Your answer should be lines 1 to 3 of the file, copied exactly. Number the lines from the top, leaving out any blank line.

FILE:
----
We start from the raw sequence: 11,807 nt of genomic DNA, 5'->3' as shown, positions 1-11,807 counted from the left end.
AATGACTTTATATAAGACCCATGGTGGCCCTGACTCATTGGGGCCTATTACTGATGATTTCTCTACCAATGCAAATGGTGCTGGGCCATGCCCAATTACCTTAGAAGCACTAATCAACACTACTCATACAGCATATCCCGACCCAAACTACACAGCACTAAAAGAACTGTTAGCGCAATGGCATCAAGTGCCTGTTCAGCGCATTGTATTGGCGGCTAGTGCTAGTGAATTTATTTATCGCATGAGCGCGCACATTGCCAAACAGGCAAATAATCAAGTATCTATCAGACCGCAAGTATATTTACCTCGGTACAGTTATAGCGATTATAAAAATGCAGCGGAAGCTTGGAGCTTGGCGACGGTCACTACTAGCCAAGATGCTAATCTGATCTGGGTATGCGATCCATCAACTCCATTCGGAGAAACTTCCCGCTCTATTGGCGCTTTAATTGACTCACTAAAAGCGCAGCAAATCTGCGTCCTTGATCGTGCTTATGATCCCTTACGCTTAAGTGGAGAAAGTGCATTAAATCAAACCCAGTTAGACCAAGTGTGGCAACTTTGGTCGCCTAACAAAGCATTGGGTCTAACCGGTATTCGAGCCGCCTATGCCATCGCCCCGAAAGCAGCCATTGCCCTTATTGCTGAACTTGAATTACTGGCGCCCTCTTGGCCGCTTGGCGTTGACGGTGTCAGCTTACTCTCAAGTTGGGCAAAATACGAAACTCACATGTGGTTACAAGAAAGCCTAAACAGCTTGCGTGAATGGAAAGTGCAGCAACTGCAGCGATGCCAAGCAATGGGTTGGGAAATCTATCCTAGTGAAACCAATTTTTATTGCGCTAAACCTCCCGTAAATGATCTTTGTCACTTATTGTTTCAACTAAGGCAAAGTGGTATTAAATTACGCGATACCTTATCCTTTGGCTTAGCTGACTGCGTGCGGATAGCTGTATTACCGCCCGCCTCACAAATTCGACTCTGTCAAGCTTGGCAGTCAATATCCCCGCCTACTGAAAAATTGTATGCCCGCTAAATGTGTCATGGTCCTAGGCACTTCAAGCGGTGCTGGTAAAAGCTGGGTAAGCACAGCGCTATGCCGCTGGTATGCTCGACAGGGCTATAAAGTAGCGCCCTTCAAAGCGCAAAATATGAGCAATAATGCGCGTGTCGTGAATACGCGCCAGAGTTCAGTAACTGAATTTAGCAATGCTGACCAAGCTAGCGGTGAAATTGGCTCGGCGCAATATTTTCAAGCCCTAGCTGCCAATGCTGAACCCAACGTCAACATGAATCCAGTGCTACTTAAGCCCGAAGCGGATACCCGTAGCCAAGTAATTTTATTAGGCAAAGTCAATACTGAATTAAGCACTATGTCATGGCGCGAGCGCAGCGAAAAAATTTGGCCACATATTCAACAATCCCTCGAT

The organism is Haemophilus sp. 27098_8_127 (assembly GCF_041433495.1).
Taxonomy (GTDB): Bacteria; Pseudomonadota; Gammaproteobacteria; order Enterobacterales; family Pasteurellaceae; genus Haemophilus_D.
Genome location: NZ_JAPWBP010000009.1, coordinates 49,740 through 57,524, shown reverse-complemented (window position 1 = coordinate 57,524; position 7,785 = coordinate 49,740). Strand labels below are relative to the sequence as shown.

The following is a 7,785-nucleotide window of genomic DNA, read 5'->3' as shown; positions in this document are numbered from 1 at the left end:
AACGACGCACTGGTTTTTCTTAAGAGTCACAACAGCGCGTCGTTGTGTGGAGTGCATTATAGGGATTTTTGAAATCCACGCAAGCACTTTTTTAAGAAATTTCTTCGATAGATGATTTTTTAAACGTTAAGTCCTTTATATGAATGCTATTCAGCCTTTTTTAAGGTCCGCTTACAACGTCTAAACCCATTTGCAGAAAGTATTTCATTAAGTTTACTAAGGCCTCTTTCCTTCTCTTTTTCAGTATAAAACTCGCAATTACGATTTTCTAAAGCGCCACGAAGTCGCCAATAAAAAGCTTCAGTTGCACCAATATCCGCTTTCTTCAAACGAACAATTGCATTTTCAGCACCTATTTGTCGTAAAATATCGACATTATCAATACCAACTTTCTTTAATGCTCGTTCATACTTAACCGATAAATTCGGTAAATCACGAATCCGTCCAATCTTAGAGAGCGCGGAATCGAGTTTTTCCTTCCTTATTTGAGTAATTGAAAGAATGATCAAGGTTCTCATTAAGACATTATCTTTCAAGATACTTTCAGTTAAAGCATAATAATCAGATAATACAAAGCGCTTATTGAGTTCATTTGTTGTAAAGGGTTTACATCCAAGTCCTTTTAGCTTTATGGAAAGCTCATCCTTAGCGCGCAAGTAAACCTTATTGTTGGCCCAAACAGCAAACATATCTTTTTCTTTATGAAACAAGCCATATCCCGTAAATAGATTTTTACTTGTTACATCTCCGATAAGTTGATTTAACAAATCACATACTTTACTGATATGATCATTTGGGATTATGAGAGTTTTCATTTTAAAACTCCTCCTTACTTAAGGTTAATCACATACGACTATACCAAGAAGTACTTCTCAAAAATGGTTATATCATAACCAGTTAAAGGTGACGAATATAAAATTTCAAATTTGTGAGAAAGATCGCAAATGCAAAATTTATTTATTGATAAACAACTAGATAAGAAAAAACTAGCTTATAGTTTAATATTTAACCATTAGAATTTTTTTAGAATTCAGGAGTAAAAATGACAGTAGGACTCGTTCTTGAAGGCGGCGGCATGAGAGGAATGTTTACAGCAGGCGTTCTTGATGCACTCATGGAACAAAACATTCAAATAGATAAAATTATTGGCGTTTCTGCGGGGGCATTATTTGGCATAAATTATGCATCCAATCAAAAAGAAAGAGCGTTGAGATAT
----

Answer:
We start from the raw sequence: 11,807 nt of genomic DNA, 5'->3' as shown, positions 1-11,807 counted from the left end.
AATGACTTTATATAAGACCCATGGTGGCCCTGACTCATTGGGGCCTATTACTGATGATTTCTCTACCAATGCAAATGGTGCTGGGCCATGCCCAATTACCTTAGAAGCACTAATCAACACTACTCATACAGCATATCCCGACCCAAACTACACAGCACTAAAAGAACTGTTAGCGCAATGGCATCAAGTGCCTGTTCAGCGCATTGTATTGGCGGCTAGTGCTAGTGAATTTATTTATCGCATGAGCGCGCACATTGCCAAACAGGCAAATAATCAAGTATCTATCAGACCGCAAGTATATTTACCTCGGTACAGTTATAGCGATTATAAAAATGCAGCGGAAGCTTGGAGCTTGGCGACGGTCACTACTAGCCAAGATGCTAATCTGATCTGGGTATGCGATCCATCAACTCCATTCGGAGAAACTTCCCGCTCTATTGGCGCTTTAATTGACTCACTAAAAGCGCAGCAAATCTGCGTCCTTGATCGTGCTTATGATCCCTTACGCTTAAGTGGAGAAAGTGCATTAAATCAAACCCAGTTAGACCAAGTGTGGCAACTTTGGTCGCCTAACAAAGCATTGGGTCTAACCGGTATTCGAGCCGCCTATGCCATCGCCCCGAAAGCAGCCATTGCCCTTATTGCTGAACTTGAATTACTGGCGCCCTCTTGGCCGCTTGGCGTTGACGGTGTCAGCTTACTCTCAAGTTGGGCAAAATACGAAACTCACATGTGGTTACAAGAAAGCCTAAACAGCTTGCGTGAATGGAAAGTGCAGCAACTGCAGCGATGCCAAGCAATGGGTTGGGAAATCTATCCTAGTGAAACCAATTTTTATTGCGCTAAACCTCCCGTAAATGATCTTTGTCACTTATTGTTTCAACTAAGGCAAAGTGGTATTAAATTACGCGATACCTTATCCTTTGGCTTAGCTGACTGCGTGCGGATAGCTGTATTACCGCCCGCCTCACAAATTCGACTCTGTCAAGCTTGGCAGTCAATATCCCCGCCTACTGAAAAATTGTATGCCCGCTAAATGTGTCATGGTCCTAGGCACTTCAAGCGGTGCTGGTAAAAGCTGGGTAAGCACAGCGCTATGCCGCTGGTATGCTCGACAGGGCTATAAAGTAGCGCCCTTCAAAGCGCAAAATATGAGCAATAATGCGCGTGTCGTGAATACGCGCCAGAGTTCAGTAACTGAATTTAGCAATGCTGACCAAGCTAGCGGTGAAATTGGCTCGGCGCAATATTTTCAAGCCCTAGCTGCCAATGCTGAACCCAACGTCAACATGAATCCAGTGCTACTTAAGCCCGAAGCGGATACCCGTAGCCAAGTAATTTTATTAGGCAAAGTCAATACTGAATTAAGCACTATGTCATGGCGCGAGCGCAGCGAAAAAATTTGGCCACATATTCAACAATCCCTCGAT

The organism is Haemophilus sp. 27098_8_127 (assembly GCF_041433495.1).